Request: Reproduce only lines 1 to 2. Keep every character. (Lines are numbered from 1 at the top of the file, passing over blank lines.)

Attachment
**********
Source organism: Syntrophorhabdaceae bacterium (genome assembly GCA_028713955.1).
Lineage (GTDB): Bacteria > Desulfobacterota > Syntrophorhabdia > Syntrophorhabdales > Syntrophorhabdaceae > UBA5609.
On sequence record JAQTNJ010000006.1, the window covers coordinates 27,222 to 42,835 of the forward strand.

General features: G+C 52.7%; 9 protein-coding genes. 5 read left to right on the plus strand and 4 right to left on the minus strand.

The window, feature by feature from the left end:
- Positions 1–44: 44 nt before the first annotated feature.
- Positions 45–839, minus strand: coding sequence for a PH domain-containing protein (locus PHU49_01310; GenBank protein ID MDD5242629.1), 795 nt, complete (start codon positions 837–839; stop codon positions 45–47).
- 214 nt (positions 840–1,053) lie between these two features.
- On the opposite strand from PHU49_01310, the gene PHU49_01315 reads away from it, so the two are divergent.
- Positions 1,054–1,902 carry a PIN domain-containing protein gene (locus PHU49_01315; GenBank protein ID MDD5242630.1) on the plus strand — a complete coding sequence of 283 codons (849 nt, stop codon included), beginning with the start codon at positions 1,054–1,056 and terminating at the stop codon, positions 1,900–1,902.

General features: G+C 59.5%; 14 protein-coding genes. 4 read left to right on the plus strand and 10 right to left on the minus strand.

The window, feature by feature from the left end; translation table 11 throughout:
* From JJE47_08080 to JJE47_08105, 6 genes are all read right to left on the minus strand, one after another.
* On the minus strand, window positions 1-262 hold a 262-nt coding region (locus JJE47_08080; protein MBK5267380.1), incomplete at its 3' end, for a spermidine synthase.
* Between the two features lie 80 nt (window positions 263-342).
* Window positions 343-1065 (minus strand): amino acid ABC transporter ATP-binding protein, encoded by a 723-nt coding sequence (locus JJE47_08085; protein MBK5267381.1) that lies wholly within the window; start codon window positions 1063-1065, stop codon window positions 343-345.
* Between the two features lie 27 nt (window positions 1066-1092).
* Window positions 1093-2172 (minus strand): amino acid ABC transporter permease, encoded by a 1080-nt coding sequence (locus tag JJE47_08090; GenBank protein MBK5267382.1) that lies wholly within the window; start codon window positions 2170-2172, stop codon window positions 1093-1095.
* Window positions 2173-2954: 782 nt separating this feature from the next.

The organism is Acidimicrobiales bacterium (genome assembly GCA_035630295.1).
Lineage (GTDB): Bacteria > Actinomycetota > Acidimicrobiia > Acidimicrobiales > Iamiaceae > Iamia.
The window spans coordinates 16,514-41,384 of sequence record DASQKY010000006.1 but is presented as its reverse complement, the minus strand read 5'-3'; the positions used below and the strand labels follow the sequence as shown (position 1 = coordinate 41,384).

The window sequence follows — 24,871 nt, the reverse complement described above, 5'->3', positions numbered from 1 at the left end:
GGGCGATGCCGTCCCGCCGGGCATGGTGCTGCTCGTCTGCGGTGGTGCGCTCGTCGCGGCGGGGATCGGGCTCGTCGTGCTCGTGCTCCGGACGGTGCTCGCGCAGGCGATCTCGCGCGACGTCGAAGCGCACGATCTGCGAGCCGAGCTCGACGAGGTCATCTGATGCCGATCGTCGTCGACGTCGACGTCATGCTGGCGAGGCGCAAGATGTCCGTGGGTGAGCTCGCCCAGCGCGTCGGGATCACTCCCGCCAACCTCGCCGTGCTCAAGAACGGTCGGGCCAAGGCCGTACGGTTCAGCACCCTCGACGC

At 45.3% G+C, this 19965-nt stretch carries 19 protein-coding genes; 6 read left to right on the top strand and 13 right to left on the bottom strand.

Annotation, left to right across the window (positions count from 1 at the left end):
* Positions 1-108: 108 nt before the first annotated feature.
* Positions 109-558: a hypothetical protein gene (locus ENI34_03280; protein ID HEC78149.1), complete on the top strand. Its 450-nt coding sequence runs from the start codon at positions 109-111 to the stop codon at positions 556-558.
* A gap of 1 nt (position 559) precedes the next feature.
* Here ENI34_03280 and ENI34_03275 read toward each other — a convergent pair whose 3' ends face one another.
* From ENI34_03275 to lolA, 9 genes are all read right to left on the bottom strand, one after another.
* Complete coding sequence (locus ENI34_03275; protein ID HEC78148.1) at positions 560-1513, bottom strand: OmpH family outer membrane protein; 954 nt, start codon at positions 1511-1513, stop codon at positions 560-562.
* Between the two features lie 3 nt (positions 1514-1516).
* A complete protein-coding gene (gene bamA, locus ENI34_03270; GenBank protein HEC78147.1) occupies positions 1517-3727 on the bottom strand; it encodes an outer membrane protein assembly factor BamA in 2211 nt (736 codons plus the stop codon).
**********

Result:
Source organism: Syntrophorhabdaceae bacterium (genome assembly GCA_028713955.1).
Lineage (GTDB): Bacteria > Desulfobacterota > Syntrophorhabdia > Syntrophorhabdales > Syntrophorhabdaceae > UBA5609.